"Equitrekking" host and producer Darley Newman rides through Waipio Valley with local guides for an upcoming episode of the PBS equine travel series.
A travel show that explores destinations by horseback films episodes in Hawaii
Who wouldn't envy Darley Newman's job? She explores the world on horseback for an educational travel show called "Equitrekking," and recently shot two episodes on Maui and the Big Island for the season that premieres on PBS in January.
Selecting a location -- whether it's Iceland, Spain, Colorado or Hawaii -- usually involves a personal recommendation from Newman's network of advisers, along with plenty of research.
"I try to find the best horseback riding destinations with history and culture," Newman said by phone after a day of shooting on Maui. And Haleakala has hovered at the top of the list. "Where else can you ride into the crater of a volcano? That ride did not disappoint me."
Newman, the 28-year-old creator, host and producer of the series, always incorporates expertise from local guides, who help her understand the nuances of each place and the legacy associated with their four-legged transportation. "We ride the local breeds," she said. "We learn about why they're here and why they're so great to ride. Every place is different."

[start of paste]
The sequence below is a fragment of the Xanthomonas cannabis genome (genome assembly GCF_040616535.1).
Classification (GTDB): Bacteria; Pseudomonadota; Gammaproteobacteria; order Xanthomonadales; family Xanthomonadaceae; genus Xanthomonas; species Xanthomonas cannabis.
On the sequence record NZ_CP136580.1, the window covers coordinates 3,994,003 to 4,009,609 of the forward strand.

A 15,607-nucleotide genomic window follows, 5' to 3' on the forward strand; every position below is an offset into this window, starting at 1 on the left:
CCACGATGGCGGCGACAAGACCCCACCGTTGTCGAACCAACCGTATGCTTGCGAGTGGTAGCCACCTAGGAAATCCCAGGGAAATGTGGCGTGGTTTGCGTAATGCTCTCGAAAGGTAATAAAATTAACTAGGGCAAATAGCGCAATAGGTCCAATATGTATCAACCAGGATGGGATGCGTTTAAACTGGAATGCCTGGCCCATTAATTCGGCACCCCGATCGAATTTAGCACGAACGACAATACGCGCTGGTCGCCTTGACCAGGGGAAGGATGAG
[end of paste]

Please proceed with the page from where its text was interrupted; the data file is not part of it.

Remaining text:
Doug Smith, who owns Pony Express on Maui, leads Newman through Haleakala National Park. Smith and his wife, Kathryn, have been leading tours on Maui since 1983.
The entire crew works on horseback, including the director of photography, who often trots ahead, hops down from the saddle and offers instruction as Newman and her guides pass the cameras.
"When we film our show, we need patient horses," she said. "We go out of their normal zone, because we have to do things over and over again. We take them off the beaten path."
Newman, who worked in television journalism on "48 Hours," began riding at age 7. She lives in New York City but makes time for horses in Connecticut. The series evolved from a desire "to combine my passion for horses and travel, do those things I love on a daily basis and to see the world in a new way," she said.
Viewers might find her fishing, rock-climbing or admiring indigenous dance performances when she's not galloping across the countryside.
"As a traveler, horses allow me to get to places that are often inaccessible by other means," she added. "For now I am enjoying traveling the world and 'borrowing' horses as I go, riding unique breeds and learning different riding styles. I get to share each travel journey with a new equine friend."
Hawaii episodes of "Equitrekking" will air on PBS nationally in January. For information about trips, or to read Darley Newman's travel blog, visit www.equitrekking.com